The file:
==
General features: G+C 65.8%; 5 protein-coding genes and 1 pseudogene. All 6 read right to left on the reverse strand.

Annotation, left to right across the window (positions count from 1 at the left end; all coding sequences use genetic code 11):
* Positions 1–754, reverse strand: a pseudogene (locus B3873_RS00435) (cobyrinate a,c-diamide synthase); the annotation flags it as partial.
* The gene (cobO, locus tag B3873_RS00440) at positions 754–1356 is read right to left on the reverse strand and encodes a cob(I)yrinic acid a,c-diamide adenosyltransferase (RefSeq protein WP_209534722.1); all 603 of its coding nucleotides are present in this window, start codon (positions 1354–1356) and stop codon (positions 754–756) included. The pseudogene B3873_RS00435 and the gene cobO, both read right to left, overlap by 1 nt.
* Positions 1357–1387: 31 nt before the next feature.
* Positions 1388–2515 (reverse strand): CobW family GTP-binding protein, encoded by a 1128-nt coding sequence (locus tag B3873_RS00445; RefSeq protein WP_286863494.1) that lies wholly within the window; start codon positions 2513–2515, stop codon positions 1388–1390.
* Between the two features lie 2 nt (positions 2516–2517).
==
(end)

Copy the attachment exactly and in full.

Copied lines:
General features: G+C 65.8%; 5 protein-coding genes and 1 pseudogene. All 6 read right to left on the reverse strand.

Annotation, left to right across the window (positions count from 1 at the left end; all coding sequences use genetic code 11):
* Positions 1–754, reverse strand: a pseudogene (locus B3873_RS00435) (cobyrinate a,c-diamide synthase); the annotation flags it as partial.
* The gene (cobO, locus tag B3873_RS00440) at positions 754–1356 is read right to left on the reverse strand and encodes a cob(I)yrinic acid a,c-diamide adenosyltransferase (RefSeq protein WP_209534722.1); all 603 of its coding nucleotides are present in this window, start codon (positions 1354–1356) and stop codon (positions 754–756) included. The pseudogene B3873_RS00435 and the gene cobO, both read right to left, overlap by 1 nt.
* Positions 1357–1387: 31 nt before the next feature.
* Positions 1388–2515 (reverse strand): CobW family GTP-binding protein, encoded by a 1128-nt coding sequence (locus tag B3873_RS00445; RefSeq protein WP_286863494.1) that lies wholly within the window; start codon positions 2513–2515, stop codon positions 1388–1390.
* Between the two features lie 2 nt (positions 2516–2517).